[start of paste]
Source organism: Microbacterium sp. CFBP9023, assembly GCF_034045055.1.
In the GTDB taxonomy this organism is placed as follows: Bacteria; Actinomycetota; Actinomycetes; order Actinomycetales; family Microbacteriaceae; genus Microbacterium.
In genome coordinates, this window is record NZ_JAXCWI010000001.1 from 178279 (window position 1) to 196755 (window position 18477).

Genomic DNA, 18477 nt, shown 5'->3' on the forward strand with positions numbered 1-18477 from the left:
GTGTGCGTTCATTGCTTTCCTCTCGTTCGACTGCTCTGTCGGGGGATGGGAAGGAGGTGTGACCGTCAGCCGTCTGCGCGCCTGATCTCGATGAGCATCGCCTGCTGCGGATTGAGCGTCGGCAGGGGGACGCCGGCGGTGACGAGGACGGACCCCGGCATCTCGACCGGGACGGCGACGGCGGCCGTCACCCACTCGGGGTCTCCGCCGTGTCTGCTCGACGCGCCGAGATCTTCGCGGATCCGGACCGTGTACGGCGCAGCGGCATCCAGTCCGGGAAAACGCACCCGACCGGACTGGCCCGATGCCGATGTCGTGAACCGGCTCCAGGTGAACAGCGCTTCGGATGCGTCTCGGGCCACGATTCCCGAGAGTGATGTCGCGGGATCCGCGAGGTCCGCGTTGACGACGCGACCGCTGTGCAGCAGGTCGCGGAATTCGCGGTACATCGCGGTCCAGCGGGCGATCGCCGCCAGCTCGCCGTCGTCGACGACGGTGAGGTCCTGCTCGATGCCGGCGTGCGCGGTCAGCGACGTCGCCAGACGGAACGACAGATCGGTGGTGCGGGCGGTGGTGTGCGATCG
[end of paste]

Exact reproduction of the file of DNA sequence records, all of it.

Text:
Source organism: Microbacterium sp. CFBP9023, assembly GCF_034045055.1.
In the GTDB taxonomy this organism is placed as follows: Bacteria; Actinomycetota; Actinomycetes; order Actinomycetales; family Microbacteriaceae; genus Microbacterium.
In genome coordinates, this window is record NZ_JAXCWI010000001.1 from 178279 (window position 1) to 196755 (window position 18477).

Genomic DNA, 18477 nt, shown 5'->3' on the forward strand with positions numbered 1-18477 from the left:
GTGTGCGTTCATTGCTTTCCTCTCGTTCGACTGCTCTGTCGGGGGATGGGAAGGAGGTGTGACCGTCAGCCGTCTGCGCGCCTGATCTCGATGAGCATCGCCTGCTGCGGATTGAGCGTCGGCAGGGGGACGCCGGCGGTGACGAGGACGGACCCCGGCATCTCGACCGGGACGGCGACGGCGGCCGTCACCCACTCGGGGTCTCCGCCGTGTCTGCTCGACGCGCCGAGATCTTCGCGGATCCGGACCGTGTACGGCGCAGCGGCATCCAGTCCGGGAAAACGCACCCGACCGGACTGGCCCGATGCCGATGTCGTGAACCGGCTCCAGGTGAACAGCGCTTCGGATGCGTCTCGGGCCACGATTCCCGAGAGTGATGTCGCGGGATCCGCGAGGTCCGCGTTGACGACGCGACCGCTGTGCAGCAGGTCGCGGAATTCGCGGTACATCGCGGTCCAGCGGGCGATCGCCGCCAGCTCGCCGTCGTCGACGACGGTGAGGTCCTGCTCGATGCCGGCGTGCGCGGTCAGCGACGTCGCCAGACGGAACGACAGATCGGTGGTGCGGGCGGTGGTGTGCGATCG